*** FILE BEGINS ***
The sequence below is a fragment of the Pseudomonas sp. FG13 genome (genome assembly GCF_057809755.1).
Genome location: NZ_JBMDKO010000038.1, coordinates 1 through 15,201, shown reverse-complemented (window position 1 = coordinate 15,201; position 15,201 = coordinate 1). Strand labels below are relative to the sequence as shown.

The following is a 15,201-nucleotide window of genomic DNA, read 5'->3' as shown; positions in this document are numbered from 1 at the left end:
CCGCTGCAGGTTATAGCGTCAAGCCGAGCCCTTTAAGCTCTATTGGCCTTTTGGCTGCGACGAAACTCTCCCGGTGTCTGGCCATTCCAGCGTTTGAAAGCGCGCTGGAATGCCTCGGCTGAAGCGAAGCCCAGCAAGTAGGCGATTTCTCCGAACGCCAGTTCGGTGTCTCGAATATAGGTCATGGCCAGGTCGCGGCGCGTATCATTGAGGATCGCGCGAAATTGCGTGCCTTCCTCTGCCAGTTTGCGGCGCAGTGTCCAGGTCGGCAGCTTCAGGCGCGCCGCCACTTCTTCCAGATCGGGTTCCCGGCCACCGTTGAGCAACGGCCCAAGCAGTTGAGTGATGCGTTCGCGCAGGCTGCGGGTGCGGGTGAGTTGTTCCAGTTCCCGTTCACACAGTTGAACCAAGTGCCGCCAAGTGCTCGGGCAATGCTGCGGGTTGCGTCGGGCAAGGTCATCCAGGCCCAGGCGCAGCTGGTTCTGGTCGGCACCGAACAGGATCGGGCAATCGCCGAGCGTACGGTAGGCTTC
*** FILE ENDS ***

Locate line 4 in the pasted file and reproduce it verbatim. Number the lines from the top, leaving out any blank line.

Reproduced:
CCGCTGCAGGTTATAGCGTCAAGCCGAGCCCTTTAAGCTCTATTGGCCTTTTGGCTGCGACGAAACTCTCCCGGTGTCTGGCCATTCCAGCGTTTGAAAGCGCGCTGGAATGCCTCGGCTGAAGCGAAGCCCAGCAAGTAGGCGATTTCTCCGAACGCCAGTTCGGTGTCTCGAATATAGGTCATGGCCAGGTCGCGGCGCGTATCATTGAGGATCGCGCGAAATTGCGTGCCTTCCTCTGCCAGTTTGCGGCGCAGTGTCCAGGTCGGCAGCTTCAGGCGCGCCGCCACTTCTTCCAGATCGGGTTCCCGGCCACCGTTGAGCAACGGCCCAAGCAGTTGAGTGATGCGTTCGCGCAGGCTGCGGGTGCGGGTGAGTTGTTCCAGTTCCCGTTCACACAGTTGAACCAAGTGCCGCCAAGTGCTCGGGCAATGCTGCGGGTTGCGTCGGGCAAGGTCATCCAGGCCCAGGCGCAGCTGGTTCTGGTCGGCACCGAACAGGATCGGGCAATCGCCGAGCGTACGGTAGGCTTC